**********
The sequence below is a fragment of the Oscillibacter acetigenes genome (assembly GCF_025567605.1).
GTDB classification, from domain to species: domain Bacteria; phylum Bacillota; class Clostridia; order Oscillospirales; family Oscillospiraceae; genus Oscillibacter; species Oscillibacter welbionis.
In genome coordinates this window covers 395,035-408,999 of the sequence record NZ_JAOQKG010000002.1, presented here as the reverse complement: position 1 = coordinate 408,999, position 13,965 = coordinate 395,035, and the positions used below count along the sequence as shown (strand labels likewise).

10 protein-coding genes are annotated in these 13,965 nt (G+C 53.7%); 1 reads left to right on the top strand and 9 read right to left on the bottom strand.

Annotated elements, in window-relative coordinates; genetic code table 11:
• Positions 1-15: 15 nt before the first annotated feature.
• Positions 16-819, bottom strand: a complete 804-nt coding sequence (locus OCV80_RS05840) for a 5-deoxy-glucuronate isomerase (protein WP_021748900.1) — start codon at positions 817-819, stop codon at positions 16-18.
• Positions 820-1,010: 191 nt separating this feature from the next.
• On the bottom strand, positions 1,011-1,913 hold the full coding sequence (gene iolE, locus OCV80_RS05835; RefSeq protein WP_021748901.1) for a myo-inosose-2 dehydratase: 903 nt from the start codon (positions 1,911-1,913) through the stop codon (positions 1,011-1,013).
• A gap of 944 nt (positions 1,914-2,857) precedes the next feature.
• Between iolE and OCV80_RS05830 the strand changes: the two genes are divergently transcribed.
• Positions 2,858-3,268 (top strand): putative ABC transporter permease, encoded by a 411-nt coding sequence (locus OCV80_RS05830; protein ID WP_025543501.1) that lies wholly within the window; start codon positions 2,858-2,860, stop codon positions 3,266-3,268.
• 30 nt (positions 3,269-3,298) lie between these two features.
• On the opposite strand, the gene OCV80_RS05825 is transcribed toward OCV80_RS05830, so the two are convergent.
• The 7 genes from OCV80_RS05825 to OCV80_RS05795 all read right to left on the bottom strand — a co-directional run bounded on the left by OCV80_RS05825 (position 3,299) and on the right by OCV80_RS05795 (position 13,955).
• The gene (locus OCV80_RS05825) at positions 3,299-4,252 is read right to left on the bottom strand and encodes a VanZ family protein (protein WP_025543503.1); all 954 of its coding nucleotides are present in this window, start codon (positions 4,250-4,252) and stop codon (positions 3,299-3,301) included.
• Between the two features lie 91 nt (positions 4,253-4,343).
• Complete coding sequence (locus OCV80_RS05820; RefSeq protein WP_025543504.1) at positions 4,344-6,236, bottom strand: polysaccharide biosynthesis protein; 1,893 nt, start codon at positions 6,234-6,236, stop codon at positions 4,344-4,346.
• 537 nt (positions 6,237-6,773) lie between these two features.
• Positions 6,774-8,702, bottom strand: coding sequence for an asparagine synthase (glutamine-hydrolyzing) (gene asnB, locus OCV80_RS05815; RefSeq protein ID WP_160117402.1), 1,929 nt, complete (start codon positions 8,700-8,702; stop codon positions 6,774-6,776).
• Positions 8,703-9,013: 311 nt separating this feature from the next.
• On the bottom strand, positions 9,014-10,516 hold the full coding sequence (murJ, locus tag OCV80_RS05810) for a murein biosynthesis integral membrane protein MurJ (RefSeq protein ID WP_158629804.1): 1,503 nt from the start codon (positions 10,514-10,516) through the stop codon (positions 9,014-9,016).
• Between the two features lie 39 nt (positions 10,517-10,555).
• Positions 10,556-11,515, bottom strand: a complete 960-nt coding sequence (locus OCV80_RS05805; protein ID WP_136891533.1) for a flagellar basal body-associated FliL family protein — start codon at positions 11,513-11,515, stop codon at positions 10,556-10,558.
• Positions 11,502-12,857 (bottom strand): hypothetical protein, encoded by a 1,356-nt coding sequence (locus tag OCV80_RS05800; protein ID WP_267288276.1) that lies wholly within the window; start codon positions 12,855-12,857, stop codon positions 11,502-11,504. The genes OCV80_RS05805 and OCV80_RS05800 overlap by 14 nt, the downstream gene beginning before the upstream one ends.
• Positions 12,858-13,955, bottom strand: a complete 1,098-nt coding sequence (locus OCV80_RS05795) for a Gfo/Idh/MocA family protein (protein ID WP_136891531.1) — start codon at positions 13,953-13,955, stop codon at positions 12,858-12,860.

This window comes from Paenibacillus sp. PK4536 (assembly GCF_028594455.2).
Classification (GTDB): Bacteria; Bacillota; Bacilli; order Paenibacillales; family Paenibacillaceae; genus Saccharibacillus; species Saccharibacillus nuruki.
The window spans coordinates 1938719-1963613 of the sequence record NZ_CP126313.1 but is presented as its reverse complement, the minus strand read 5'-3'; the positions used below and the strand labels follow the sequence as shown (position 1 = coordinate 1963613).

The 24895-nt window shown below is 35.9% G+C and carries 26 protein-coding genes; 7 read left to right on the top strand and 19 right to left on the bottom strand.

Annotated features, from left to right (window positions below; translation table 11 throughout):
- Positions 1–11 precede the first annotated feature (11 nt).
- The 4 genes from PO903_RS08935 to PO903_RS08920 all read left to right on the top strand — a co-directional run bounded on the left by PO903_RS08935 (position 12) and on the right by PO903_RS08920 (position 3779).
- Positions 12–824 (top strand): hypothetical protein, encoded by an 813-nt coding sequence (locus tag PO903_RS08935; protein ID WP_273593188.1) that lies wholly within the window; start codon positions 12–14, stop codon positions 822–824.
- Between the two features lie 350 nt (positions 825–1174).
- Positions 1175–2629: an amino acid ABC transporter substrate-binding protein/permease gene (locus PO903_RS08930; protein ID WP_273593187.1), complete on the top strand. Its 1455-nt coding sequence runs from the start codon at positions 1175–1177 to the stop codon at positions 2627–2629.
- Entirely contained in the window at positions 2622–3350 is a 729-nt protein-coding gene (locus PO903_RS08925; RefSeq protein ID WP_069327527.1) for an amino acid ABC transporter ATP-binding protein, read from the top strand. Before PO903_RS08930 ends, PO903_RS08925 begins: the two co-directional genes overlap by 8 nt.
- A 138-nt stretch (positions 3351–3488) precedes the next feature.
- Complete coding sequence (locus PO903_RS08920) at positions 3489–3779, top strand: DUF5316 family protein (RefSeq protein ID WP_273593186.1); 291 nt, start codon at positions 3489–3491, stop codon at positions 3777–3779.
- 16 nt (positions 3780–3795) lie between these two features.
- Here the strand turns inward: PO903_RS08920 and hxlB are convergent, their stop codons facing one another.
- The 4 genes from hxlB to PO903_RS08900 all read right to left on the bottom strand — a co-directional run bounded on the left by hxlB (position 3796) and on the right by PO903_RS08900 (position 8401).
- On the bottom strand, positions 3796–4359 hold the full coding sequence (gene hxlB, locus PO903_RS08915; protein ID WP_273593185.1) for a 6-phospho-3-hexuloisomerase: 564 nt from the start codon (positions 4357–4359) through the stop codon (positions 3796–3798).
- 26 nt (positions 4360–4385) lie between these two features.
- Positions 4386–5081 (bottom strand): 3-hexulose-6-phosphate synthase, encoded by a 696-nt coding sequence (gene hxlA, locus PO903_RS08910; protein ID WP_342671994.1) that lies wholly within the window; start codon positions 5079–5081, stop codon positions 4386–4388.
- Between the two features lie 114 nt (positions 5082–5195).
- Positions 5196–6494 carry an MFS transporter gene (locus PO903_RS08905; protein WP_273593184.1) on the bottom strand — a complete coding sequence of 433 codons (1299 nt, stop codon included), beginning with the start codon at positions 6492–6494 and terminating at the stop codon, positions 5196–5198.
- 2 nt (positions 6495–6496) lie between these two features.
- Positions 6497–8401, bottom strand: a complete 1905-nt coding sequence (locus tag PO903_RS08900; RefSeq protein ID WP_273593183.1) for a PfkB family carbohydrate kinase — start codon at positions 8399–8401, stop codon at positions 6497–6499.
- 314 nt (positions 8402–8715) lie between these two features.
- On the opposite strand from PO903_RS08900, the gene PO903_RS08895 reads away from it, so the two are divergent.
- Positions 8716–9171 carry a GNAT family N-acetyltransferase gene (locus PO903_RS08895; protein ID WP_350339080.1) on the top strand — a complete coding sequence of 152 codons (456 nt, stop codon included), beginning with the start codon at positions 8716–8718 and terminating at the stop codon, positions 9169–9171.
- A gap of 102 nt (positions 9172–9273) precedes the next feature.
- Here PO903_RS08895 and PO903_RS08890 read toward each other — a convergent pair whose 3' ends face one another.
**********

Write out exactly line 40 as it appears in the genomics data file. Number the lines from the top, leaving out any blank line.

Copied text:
- 16 nt (positions 3780–3795) lie between these two features.